Different Types of Mortgages
Deciding to buy a home is an exciting milestone. But many home buyers struggle with the next step — choosing the right type of mortgage loan. Depending on the type of loan you choose:
- You may need a 10% minimum down payment — or you may not need to put down any money at all.
- Some loans aren't an option if you lack a strong credit score.
- Loans with more flexible borrowing requirements may have income limits, while others won't.
Did you know? Not every type of mortgage loan requires a down payment.
1. Conventional loans
The most common type of mortgage is a "conventional" loan, which is any mortgage not insured by or sponsored by the U.S. government.1 These loans go through conventional channels — that is, financial institutions — for approval.
Because conventional loans are not guaranteed by the government, they can be more challenging to qualify for. Financial institutions will consider your income level, credit score, debt, and how much cash you have for a down payment.
There are two types of interest rate terms offered on conventional loans:
- Fixed-rate mortgages offer an interest rate that is unchanged for the life of the loan, so your monthly payment remains the same for the life of the loan. In other words, no surprises.
- Adjustable-rate mortgages (also known as ARMs) offer a fixed interest rate only for a designated period of time (usually 3, 5, or 7 years). Once the fixed-rate period ends, the rate will be adjusted (typically yearly) to reflect prevailing mortgage interest rates. ARMs typically offer lower initial interest rates than conventional loans.2 However, rates — and therefore your monthly payment — may go up or down over time, depending on future interest rates.
2. FHA loans
A Federal Housing Administration (FHA) loan3 is a government-backed, fixed-rate mortgage loan. FHA loans are provided through banks that have met the requirements set forth by the Department of Housing and Urban Development.4
FHA loans were created to make it easier for lower- to middle-income buyers to purchase homes.5 The standards for qualifying for an FHA loan are typically less stringent than conventional loans, because the loan is insured by the government. With FHA loans, borrowers can put as little as 3.5% of the purchase price as the down payment. Borrowers are required to pay for the FHA mortgage insurance, but it can be rolled into the loan.
3. VA loans
The U.S. Department of Veteran Affairs (VA)6 also has its own home loan program. Available to veterans, active military, and eligible spouses, VA loans are government-sponsored, fixed-rate mortgages that allow qualified borrowers to purchase a home with no down payment.
To qualify, you have to meet the military service requirement plus debt-to-income requirements set forth by the individual bank.7 The loans are provided by private lenders, but because the government guarantees them, the lender is able to provide borrowers with more favorable interest rates and financing of up to 100% of the value of the home. VA loans don't require mortgage insurance, but they may require an additional fee to process the loan.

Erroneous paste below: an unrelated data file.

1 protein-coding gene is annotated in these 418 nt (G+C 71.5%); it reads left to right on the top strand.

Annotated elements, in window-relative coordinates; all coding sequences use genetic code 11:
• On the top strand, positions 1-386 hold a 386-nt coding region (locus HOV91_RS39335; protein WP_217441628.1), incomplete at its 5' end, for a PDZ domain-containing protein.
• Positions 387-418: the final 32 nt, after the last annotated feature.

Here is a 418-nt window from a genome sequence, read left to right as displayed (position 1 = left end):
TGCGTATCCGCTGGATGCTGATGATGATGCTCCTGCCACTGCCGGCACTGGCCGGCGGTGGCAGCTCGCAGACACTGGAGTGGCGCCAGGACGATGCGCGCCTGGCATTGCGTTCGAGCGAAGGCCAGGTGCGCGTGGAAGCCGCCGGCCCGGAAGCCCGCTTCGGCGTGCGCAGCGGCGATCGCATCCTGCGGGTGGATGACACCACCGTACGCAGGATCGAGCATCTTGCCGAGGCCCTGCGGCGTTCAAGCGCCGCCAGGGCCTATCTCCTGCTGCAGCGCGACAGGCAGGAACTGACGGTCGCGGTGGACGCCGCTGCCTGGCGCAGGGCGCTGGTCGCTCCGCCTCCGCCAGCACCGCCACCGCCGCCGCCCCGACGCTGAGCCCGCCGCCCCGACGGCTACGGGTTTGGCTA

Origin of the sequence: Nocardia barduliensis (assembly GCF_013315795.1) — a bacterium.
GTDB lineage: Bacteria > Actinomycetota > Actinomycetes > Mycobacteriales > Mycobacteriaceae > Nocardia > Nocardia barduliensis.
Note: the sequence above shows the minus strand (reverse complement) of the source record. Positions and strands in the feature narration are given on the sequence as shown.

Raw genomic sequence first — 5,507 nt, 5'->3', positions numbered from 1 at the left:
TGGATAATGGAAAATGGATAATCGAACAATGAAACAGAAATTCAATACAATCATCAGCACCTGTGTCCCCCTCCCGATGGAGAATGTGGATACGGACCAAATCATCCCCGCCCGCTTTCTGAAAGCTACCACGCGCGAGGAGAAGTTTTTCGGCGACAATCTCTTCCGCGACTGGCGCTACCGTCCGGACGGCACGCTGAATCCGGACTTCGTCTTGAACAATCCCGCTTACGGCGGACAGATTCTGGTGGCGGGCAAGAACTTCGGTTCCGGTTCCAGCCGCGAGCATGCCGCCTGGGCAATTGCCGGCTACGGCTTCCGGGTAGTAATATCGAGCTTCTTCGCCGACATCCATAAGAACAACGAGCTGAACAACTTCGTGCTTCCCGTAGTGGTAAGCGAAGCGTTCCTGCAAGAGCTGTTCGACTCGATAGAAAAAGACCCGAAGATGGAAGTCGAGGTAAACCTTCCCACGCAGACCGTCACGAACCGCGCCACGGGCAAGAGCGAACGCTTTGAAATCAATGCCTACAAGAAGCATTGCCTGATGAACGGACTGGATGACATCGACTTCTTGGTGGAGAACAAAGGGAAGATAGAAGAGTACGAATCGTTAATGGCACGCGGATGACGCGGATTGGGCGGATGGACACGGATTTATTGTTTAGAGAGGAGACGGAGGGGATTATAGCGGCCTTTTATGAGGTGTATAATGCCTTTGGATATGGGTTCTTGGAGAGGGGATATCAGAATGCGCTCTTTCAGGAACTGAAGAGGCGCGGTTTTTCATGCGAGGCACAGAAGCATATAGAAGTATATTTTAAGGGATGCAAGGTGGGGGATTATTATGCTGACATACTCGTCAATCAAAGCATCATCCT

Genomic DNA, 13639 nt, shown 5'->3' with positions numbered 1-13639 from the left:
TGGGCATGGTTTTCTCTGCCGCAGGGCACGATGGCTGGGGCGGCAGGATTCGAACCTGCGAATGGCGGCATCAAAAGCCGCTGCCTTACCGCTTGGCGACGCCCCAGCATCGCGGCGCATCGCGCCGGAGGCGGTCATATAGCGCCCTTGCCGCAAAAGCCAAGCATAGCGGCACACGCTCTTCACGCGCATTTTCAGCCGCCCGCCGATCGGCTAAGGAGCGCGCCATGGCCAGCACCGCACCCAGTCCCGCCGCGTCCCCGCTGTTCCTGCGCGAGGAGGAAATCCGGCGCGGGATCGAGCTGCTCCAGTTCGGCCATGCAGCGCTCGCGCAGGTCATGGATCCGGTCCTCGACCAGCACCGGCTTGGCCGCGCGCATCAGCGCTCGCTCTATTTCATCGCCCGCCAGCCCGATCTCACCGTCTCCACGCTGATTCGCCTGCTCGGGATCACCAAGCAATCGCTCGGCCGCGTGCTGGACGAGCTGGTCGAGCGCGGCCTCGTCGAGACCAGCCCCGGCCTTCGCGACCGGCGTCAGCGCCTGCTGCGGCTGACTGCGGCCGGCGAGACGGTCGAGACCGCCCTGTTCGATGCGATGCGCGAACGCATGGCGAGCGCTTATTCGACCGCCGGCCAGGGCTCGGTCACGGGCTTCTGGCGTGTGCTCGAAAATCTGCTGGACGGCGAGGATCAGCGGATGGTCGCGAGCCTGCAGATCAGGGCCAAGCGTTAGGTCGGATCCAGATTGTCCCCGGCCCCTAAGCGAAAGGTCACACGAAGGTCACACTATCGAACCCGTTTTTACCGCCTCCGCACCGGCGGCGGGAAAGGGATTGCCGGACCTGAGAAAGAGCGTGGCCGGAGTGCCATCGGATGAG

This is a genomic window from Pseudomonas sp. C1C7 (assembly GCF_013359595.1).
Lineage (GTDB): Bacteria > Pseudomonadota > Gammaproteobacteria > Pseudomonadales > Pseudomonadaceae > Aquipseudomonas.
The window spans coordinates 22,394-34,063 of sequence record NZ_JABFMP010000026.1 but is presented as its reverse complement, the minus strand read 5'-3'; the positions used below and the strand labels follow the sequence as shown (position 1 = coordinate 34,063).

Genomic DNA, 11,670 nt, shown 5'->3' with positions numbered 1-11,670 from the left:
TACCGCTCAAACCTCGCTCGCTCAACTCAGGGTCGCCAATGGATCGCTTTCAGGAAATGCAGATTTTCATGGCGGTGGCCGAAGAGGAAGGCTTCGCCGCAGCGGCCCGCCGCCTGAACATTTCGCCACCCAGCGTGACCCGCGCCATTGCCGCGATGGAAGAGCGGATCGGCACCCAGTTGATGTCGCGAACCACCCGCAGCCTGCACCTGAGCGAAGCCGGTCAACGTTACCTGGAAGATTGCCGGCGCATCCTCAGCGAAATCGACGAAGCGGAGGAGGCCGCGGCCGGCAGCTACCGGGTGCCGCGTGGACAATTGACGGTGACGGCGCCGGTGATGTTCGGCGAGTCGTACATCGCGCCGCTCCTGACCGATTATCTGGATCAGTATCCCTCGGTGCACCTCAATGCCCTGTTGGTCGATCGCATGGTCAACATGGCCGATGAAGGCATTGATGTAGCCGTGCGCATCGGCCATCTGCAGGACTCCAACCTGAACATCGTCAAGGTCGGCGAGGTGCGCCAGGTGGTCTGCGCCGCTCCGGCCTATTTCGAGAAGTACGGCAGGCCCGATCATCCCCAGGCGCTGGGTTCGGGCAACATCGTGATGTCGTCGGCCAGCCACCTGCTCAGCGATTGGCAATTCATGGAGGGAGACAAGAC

4. USDA mortgages
The USDA has a rural housing service8 that provides fixed-rate mortgage loans to borrowers who live in rural areas, as defined by the USDA.9 These loans offer favorable interest rates and a zero down payment option to buyers with low to moderate incomes. Income thresholds vary by region and household size.10 This type of loan is designed to help the rural economy and assist buyers who might not otherwise qualify for a mortgage. USDA loans are not limited to first-time homebuyers.
Narrowing it down
While there are a variety of mortgage loan options, you don't have to make this decision on your own. For help figuring out which mortgage loan is best for you, get in touch with a Synovus mortgage specialist today. We're here to help you get the financing you need to purchase your next home.
Important Disclosure Information
This content is general in nature and does not constitute legal, tax, accounting, financial or investment advice. You are encouraged to consult with competent legal, tax, accounting, financial or investment professionals based on your specific circumstances. We do not make any warranties as to accuracy or completeness of this information, do not endorse any third-party companies, products, or services described here, and take no liability for your use of this information.
Consumer Financial Protection Bureau, "What is a Conventional Loan?" Updated February 24, 2017, accessed June 30, 2020.Back
- Consumer Financial Protection Bureau,"What is the difference between a fixed-rate and adjustable-rate mortgage (ARM) loan?" Updated September 25, 2017, accessed June 30, 2020. Back
- HUD.gov, "Let FHA Loans Help You," accessed June 30, 2020. Back
- HUD.gov, "HUD Lender List Search," accessed June 30, 2020. Back
- Consumer Financial Protection Bureau, "What is an FHA loan?" Updated February 24, 2017, accessed June 30, 2020. Back
- U.S. Department of Veteran Affairs, "VA Home Loans," accessed June 30, 2020. Back
- Hal M. Bundrick, CFP, and Barbara Marquand, "VA Loan Requirements for 2020," Nerdwallet, updated May 14, 2020, accessed June 30, 2020 Back
- United States Department of Agriculture and Rural Development, "USDA Rural Housing Service," accessed June 30, 2020. Back
- United States Department of Agriculture and Rural Development, "USDA Rural Housing Map," accessed June 30, 2020. Back
- United States Department of Agriculture and Rural Development, "USDA Rural Housing Income Limits," accessed June 30, 2020. Back
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This guide can help answer your questions and even tell you how to get prequalified for a mortgage.